Breakingviews - TikTok calls the tune for SoftBank's comeback tour

FILE PHOTO: The logo of TikTok application is seen on a mobile phone screen in this picture illustration taken February 21, 2019. Picture taken February 21, 2019. REUTERS/Danish Siddiqui/Illustration/File Photo

HONG KONG (Reuters Breakingviews) - Will SoftBank get its groove back? After WeWork’s collapse, boss Masoyoshi Son desperately needs a hit. His bet on the $78 billion Chinese outfit behind TikTok, the popular video app, looks the most promising. But TikTok’s brewing troubles in Washington and beyond make a chart-topping initial public offering difficult to envision.

SoftBank is suffering from a string of flops. WeWork’s spectacular implosion required a SoftBank bailout. Accompanied by falling valuations at other holdings, the net result may be a $5 billion-plus write-down in the current quarter, Bloomberg reports. The Saudi-backed $100 billion Vision Fund that SoftBank manages has seen two of its most high-profile bets, Uber Technologies and Slack, slide 22% and 42% respectively since going public. Even dog-walking app Wag is up for sale, according to Recode, and could fetch less than the $650 million price at which the Vision Fund invested.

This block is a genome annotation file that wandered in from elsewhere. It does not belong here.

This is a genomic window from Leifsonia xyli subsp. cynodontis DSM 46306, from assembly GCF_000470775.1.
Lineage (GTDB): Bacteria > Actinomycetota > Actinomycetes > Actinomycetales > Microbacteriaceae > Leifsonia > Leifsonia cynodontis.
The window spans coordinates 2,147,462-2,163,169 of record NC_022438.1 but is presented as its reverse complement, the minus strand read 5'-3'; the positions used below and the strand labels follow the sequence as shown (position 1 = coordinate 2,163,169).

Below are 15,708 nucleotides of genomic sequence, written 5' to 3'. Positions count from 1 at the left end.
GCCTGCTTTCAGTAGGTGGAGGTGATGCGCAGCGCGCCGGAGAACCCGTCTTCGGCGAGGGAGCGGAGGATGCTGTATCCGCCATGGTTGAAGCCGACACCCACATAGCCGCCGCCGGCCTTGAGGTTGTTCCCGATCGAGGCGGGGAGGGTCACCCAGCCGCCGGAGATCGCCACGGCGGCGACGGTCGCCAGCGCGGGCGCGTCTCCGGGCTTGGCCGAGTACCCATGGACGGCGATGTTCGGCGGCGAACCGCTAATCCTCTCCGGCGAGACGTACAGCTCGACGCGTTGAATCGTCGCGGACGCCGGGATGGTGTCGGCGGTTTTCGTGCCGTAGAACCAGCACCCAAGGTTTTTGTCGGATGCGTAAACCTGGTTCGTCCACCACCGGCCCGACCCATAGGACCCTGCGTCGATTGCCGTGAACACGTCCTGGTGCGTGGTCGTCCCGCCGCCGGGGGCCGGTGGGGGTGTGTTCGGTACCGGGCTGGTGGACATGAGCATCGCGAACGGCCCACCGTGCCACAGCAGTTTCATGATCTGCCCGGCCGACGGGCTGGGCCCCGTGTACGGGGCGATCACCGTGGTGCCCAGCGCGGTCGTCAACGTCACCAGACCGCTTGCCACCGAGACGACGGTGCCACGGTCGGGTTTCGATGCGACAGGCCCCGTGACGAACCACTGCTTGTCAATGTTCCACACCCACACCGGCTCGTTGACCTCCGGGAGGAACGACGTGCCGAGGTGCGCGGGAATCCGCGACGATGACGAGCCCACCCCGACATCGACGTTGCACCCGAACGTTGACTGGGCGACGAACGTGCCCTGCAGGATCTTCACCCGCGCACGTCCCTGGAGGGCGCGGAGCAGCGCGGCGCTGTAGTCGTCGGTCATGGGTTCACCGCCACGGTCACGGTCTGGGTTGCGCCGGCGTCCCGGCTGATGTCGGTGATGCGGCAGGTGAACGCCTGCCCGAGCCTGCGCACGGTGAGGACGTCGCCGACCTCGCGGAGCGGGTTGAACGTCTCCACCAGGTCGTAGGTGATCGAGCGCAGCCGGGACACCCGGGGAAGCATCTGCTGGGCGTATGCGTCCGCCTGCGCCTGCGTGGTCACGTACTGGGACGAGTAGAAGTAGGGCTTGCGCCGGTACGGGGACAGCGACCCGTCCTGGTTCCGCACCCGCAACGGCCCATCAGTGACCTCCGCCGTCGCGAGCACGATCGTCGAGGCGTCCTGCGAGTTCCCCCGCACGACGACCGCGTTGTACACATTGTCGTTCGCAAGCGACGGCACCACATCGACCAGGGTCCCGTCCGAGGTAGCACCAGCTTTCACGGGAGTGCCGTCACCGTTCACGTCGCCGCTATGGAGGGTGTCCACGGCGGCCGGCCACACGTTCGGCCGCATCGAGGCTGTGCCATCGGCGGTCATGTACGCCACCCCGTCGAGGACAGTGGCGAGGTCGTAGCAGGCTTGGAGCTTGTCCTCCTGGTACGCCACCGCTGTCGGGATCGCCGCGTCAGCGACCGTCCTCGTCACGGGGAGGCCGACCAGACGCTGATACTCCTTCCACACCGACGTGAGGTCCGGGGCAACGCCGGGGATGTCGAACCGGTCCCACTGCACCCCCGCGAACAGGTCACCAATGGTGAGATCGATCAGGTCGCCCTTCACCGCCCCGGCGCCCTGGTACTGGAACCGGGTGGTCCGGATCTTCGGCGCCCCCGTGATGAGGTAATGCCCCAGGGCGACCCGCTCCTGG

ByteDance is a potential remedy to all this bad news. The Beijing-based firm more than tripled its valuation last October from the previous year after it raised $3 billion from SoftBank and U.S. heavyweights including KKR. Thanks to the 1.5 billion monthly active users across its news and media apps at home and abroad, TikTok hiked its revenue target for 2019 by a fifth, to 120 billion yuan ($17 billion). And the company reckons it can turn profitable in the second half of the year.

That will be music to Son’s ears. Following the WeWork debacle, SoftBank’s founder appears to be pulling back from risky bets and prioritising profits and governance. Shoring up confidence from investors with at least one big win will be crucial for Son, who is struggling to raise money for a second Vision Fund.

ByteDance says it has no immediate plans to go public. That looks prudent: TikTok’s popularity has drawn regulatory and political scrutiny worldwide. Just this month, U.S. Republican Senator Marco Rubio called on parents to delete the app over security concerns. In India, ByteDance’s top overseas market, TikTok was temporarily banned last year and still faces concerns over data privacy and inappropriate content. SoftBank may not be headlining a comeback tour anytime soon.


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